October 08, 2014 - 4:01 PM
VERNON - Fourteen dogs and seven horses in conditions ranging from poor to life-threatening are in the care of the South Okanagan SPCA after investigators executed a search warrant at a Vernon hobby farm.
Senior animal protection officer Kathy Woodward says the dogs, including four puppies, were living in a pen with a dirt bottom, no shelter, no bedding and overall poor sanitation.
“When it rained it was all muddy and they had nowhere dry to go,” Woodward says.
Of the 14 surrendered dogs, there were two Rottweilers and 12 carlin pinschers. None of them were spayed or neutered. The horses, including three mares, three foals and a stallion, didn’t have adequate feed nor shelter to survive the winter. Some of the animals require intensive medical care, including surgery.
The owner, described as a breeder, was first visited by the SPCA roughly five weeks ago following a tip from the public and ordered to improve conditions on the property. At that time, Woodward says the woman had about 75 animals in her care, including chickens, ducks and rabbits.
“She had a much larger group of animals at our first attendance and she was making efforts to re-home them,” Woodward says. “She just could not continue caring for that number of animals with the resources she had and she recognized that.”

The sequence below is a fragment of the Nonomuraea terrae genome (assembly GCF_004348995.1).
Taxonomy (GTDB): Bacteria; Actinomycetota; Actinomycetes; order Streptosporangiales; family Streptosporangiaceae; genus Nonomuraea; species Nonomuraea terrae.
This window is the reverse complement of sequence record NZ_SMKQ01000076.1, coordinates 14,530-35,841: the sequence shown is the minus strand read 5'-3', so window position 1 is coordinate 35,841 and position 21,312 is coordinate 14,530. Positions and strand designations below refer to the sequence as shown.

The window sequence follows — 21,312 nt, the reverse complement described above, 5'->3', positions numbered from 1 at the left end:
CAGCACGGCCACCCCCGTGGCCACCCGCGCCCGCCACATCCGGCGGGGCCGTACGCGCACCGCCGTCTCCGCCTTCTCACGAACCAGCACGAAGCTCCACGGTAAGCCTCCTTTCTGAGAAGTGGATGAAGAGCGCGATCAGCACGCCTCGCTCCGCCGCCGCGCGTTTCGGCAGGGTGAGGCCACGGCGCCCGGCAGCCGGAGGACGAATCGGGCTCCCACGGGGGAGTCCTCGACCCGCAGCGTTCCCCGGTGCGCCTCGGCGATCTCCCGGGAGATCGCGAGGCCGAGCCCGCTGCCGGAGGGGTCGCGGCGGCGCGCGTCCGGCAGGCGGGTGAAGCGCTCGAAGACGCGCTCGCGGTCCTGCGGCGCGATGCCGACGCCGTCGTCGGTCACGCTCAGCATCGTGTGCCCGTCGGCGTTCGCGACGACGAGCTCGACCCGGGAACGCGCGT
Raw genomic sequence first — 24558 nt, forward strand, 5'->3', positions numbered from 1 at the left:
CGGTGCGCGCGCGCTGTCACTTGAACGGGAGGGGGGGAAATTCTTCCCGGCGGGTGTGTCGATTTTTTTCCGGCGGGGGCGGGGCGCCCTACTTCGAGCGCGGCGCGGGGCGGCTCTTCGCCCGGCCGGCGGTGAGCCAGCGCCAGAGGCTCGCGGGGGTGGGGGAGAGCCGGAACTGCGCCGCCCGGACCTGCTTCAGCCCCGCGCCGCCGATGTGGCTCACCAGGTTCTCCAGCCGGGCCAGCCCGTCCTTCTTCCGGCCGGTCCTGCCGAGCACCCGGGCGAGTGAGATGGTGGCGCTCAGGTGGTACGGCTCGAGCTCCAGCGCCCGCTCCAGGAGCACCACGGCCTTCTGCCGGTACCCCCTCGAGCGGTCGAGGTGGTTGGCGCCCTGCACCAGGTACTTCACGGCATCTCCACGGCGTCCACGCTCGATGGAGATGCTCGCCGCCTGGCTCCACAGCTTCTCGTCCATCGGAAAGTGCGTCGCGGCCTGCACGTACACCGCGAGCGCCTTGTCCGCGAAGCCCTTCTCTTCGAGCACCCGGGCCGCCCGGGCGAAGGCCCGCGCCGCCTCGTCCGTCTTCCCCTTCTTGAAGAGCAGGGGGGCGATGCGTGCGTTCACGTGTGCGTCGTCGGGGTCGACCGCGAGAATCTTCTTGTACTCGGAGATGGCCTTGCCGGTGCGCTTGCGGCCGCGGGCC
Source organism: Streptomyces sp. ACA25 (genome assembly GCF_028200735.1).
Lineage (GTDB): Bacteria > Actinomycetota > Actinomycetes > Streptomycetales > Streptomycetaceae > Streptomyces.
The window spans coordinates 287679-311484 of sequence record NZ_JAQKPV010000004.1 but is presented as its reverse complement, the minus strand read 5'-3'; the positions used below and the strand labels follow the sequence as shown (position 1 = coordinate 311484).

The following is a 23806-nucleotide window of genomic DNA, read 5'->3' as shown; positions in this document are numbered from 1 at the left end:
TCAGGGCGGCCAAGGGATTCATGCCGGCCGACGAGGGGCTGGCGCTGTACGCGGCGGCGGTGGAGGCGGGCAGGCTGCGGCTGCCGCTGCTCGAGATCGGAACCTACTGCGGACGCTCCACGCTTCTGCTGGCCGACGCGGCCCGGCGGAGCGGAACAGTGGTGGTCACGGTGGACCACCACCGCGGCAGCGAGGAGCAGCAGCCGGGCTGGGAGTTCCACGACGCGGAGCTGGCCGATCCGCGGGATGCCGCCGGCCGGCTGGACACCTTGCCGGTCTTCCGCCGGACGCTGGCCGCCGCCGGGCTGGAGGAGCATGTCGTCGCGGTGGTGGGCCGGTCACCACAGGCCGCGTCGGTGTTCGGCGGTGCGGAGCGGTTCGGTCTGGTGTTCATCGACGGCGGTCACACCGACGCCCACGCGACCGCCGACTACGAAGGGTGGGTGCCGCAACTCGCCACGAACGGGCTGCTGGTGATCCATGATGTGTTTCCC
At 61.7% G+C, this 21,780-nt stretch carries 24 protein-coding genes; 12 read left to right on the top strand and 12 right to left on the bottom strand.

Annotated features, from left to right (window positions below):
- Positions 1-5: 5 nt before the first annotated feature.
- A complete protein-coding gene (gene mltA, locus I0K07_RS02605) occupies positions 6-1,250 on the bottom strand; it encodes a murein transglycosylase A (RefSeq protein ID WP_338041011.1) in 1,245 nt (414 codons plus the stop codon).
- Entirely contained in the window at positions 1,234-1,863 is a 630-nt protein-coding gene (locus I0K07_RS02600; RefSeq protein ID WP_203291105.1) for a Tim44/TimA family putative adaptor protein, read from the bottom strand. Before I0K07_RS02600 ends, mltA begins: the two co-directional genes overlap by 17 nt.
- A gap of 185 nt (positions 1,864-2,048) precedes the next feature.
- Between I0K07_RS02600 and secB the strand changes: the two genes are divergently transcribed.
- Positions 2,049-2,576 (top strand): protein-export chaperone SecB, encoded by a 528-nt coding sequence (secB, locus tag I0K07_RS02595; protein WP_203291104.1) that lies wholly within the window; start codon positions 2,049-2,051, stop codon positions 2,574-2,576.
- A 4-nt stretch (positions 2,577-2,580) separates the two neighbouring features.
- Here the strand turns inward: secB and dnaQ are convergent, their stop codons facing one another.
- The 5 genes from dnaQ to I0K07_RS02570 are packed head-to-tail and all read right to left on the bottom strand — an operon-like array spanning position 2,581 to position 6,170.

The owner willingly surrendered the remaining animals on Oct. 3 after multiple visits from SPCA officials and failing to comply with their orders. Three dogs, including one that belonged to someone else, were left in the woman’s care.
The SPCA is discussing whether animal cruelty charges will be pursued, but Woodward says it’s unlikely given the owner’s cooperation in surrendering the animals.
Corinne Ross, the branch manager at the South Okanagan/ Similkameen, says the animals are doing better now and will be going out for adoption soon.
“They’re going to need some special homes,” Ross says. “They’re quite fearful and haven’t been socialized to a lot of situations, but they’re really sweet, nice dogs.”
Once the dogs are spayed and neutered with a clean bill of health from the vet, they’ll be ready for new homes. The dogs were taken to the South Okanagan SPCA instead of the Vernon branch because the facility is better equipped to quarantine animals if they need it. Due to the added care and medical costs, the SPCA is appealing to the public for donations.
“If people aren’t in a position to help us by making an (adoption) application, anybody who would like to donate for our extra expenses, that would be amazing,” Ross says.
To report an animal in distress, contact the Animal Cruelty Reporting Hotline at 1-855-622-7722.
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News from © InfoTel News Ltd, 2014